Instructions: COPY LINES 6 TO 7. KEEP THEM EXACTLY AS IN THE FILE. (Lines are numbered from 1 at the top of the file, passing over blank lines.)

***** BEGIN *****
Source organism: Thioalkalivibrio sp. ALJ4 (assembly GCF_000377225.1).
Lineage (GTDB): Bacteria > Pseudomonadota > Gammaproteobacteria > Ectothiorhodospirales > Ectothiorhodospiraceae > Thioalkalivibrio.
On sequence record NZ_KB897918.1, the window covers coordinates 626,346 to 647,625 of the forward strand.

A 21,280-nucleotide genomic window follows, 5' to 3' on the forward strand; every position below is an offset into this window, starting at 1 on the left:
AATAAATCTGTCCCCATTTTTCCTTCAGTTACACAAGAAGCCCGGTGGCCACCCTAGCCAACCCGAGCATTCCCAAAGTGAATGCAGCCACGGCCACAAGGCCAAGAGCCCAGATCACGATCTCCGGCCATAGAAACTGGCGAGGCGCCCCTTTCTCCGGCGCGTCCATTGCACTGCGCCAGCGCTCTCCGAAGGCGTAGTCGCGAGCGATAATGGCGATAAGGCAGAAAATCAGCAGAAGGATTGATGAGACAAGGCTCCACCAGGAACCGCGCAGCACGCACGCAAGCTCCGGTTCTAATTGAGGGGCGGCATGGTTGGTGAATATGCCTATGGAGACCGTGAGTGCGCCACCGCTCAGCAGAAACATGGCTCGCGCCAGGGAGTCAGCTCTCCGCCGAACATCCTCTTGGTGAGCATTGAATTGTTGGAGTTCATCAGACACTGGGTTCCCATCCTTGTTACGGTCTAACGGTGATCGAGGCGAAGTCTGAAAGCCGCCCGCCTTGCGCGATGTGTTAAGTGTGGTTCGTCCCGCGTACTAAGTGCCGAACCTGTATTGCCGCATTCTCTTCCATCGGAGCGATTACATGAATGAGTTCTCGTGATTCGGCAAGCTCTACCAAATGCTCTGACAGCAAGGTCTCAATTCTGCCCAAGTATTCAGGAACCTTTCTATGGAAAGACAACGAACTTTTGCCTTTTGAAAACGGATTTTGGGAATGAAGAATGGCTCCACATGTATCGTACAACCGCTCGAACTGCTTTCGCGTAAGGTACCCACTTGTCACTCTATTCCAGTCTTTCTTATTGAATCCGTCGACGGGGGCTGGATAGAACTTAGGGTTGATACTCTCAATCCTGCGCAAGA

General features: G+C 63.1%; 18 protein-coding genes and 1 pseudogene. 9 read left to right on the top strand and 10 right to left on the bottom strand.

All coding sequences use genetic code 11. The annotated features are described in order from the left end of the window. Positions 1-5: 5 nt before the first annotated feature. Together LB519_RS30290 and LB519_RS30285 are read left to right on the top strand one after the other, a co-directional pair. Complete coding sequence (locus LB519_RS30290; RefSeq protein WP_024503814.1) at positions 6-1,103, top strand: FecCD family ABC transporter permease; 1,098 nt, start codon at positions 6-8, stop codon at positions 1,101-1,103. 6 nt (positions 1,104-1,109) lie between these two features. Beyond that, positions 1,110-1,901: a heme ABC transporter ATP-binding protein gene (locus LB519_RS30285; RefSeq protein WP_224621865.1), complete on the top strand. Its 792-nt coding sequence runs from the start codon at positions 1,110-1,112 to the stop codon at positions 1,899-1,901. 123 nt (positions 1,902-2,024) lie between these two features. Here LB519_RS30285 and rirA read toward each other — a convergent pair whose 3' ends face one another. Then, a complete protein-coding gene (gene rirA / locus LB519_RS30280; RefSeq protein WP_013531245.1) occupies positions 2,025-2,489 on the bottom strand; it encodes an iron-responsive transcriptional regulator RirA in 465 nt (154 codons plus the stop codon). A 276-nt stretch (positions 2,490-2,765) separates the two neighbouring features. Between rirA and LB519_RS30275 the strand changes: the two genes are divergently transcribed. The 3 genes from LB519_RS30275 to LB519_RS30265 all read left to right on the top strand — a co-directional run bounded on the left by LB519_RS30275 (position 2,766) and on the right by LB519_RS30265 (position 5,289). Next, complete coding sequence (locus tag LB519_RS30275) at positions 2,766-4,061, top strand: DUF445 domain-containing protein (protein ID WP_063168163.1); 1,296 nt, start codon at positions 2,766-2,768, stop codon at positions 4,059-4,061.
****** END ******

General features: G+C 63.1%; 18 protein-coding genes and 1 pseudogene. 9 read left to right on the top strand and 10 right to left on the bottom strand.

All coding sequences use genetic code 11. The annotated features are described in order from the left end of the window. Positions 1-5: 5 nt before the first annotated feature. Together LB519_RS30290 and LB519_RS30285 are read left to right on the top strand one after the other, a co-directional pair. Complete coding sequence (locus LB519_RS30290; RefSeq protein WP_024503814.1) at positions 6-1,103, top strand: FecCD family ABC transporter permease; 1,098 nt, start codon at positions 6-8, stop codon at positions 1,101-1,103. 6 nt (positions 1,104-1,109) lie between these two features. Beyond that, positions 1,110-1,901: a heme ABC transporter ATP-binding protein gene (locus LB519_RS30285; RefSeq protein WP_224621865.1), complete on the top strand. Its 792-nt coding sequence runs from the start codon at positions 1,110-1,112 to the stop codon at positions 1,899-1,901. 123 nt (positions 1,902-2,024) lie between these two features. Here LB519_RS30285 and rirA read toward each other — a convergent pair whose 3' ends face one another. Then, a complete protein-coding gene (gene rirA / locus LB519_RS30280; RefSeq protein WP_013531245.1) occupies positions 2,025-2,489 on the bottom strand; it encodes an iron-responsive transcriptional regulator RirA in 465 nt (154 codons plus the stop codon). A 276-nt stretch (positions 2,490-2,765) separates the two neighbouring features. Between rirA and LB519_RS30275 the strand changes: the two genes are divergently transcribed. The 3 genes from LB519_RS30275 to LB519_RS30265 all read left to right on the top strand — a co-directional run bounded on the left by LB519_RS30275 (position 2,766) and on the right by LB519_RS30265 (position 5,289). Next, complete coding sequence (locus tag LB519_RS30275) at positions 2,766-4,061, top strand: DUF445 domain-containing protein (protein ID WP_063168163.1); 1,296 nt, start codon at positions 2,766-2,768, stop codon at positions 4,059-4,061.